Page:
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Elevated inflation trends may dig a deeper hole for FMCG stocks: Analysts

By Lovisha Darad
Last updated on: September 03, 2023 21:35 IST
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Renewed inflationary pressures, led by a spike in prices of vegetables and cereals, have cast a spell on the equity markets in the past month.


Photograph: Mukesh Gupta/Reuters

The BSE Sensex and Nifty50 have declined up to 2 per cent each during the period, clipping the 13 per cent rally from the March lows, shows data from ACE Equity.

Investors typically consider shares of fast-moving consumer goods (FMCG) companies as defensive bets, putting their weight behind them in a falling market.

This time, however, the FMCG pack has been among the top sectoral losers, with the Nifty FMCG index declining 1.5 per cent over the past one month.


Banks and oil & gas indices were the other laggards.

Going ahead, analysts see no relief for the sector in the near term as the prolonged inflation would dent demand recovery.

Prabhudas Lilladher remains ‘underweight’ on the consumer sector as it sees staples like cereals and pulses offering no relief in the near term.

“Hardening of international crop prices and subdued sowing domestically will keep cost pressures elevated for related companies.

"Moreover, rich valuations and the probability of a delay in demand recovery make us cautious on the sector,” the brokerage firm said in a recent note.

In July, India’s headline consumer price index (CPI)-based inflation rate surged to a 15-month high of 7.4 per cent after staying below the 6 per cent upper tolerance band for three months.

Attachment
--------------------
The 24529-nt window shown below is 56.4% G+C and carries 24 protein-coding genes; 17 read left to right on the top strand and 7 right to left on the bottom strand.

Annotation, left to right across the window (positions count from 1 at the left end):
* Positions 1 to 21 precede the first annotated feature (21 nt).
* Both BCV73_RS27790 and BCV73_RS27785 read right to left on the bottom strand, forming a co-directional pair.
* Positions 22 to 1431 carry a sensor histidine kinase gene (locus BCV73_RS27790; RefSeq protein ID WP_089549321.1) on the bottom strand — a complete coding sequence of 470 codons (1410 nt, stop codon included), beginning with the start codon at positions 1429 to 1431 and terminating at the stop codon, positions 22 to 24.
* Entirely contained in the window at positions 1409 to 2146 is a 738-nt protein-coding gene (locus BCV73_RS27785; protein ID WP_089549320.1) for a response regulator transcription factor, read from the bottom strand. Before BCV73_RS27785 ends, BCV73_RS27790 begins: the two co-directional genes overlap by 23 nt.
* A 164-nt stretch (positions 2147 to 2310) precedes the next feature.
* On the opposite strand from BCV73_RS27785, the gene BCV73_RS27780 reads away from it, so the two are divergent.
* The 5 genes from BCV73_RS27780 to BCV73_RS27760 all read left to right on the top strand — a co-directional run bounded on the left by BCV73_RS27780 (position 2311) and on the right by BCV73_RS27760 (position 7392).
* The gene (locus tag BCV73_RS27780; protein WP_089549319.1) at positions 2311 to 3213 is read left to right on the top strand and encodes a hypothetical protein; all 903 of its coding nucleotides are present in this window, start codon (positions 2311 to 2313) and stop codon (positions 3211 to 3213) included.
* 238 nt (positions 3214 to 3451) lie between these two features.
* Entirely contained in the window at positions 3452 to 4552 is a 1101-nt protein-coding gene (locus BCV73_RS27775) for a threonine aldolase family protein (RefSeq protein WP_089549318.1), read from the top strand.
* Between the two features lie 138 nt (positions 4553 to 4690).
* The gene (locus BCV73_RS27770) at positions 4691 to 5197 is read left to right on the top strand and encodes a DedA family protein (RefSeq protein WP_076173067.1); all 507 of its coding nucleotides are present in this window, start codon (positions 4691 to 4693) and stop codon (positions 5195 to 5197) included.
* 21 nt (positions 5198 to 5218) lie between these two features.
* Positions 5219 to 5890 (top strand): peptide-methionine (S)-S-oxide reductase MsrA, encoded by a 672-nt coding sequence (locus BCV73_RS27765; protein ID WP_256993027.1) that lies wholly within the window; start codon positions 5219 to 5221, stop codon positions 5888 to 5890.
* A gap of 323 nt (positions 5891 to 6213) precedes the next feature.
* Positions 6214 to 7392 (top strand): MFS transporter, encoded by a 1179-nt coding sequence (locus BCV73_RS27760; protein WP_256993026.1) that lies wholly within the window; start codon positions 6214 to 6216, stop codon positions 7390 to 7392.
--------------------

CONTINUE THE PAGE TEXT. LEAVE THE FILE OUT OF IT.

Inflation in the food category more than doubled to 10.6 per cent.

It was driven by a 37 per cent surge in vegetable prices on an annual basis, 13.3 per cent rise in pulses, and 13.04 per cent increase in cereals.

Prices of crude oil and palm oil, too, saw up to 20 per cent jump from their June lows.

The Reserve Bank of India (RBI), on its part, has raised its target for CPI-based inflation rate to 5.4 per cent for 2023-24 (FY24) from 5.1 per cent projected earlier.

On the bourses, investors have shunned related stocks, with shares of Hindustan Unilever (HUL), ITC, Britannia Industries, Dabur India, Godrej Consumer, Tata Consumer, and Nestle India dropping in the range of 0.2-7.4 per cent in a month.

“We expect cereal-driven food inflation to have a bearing on food companies dealing with biscuits and noodles in the near term.

"So, we may see margins of players like Britannia and Nestle India being affected in the near term,” said Ajay Thakur, research analyst at Anand Rathi Institutional Equities.

El Nino casts cloud

Cumulative rainfall in August has been 6 per cent below the long-period average (LPA).

Analysts say that the prevalence of El Nino could affect demand in the coming months.

“Though volume growth has seen a recovery for two consecutive quarters, it continues to remain subdued. Since most of the days in August were dry, we expect the pace of rural demand recovery to be limited,” said Preeyam Tolia, senior research analyst at Axis Securities.

Investment rationale

Analysts expect a recovery in rural demand and sustained urban demand owing to a benign inflation environment.

These could push volume growth in the quarters ahead.

They say that the upcoming festival season in Q3 will see improved demand, which would bode well for consumer players in the medium term.

Tolia remains positive on ITC, Varun Beverages and CCL Products for the long haul.

Thakur is betting on HUL, Godrej Consumer, Emami, and Zydus Wellness due to their earnings growth visibility.

Disclaimer: This article is meant for information purposes only. This article and information do not constitute a distribution, an endorsement, an investment advice, an offer to buy or sell or the solicitation of an offer to buy or sell any securities/schemes or any other financial products/investment products mentioned in this article to influence the opinion or behaviour of the investors/recipients.

Any use of the information/any investment and investment related decisions of the investors/recipients are at their sole discretion and risk. Any advice herein is made on a general basis and does not take into account the specific investment objectives of the specific person or group of persons. Opinions expressed herein are subject to change without notice.

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Lovisha Darad
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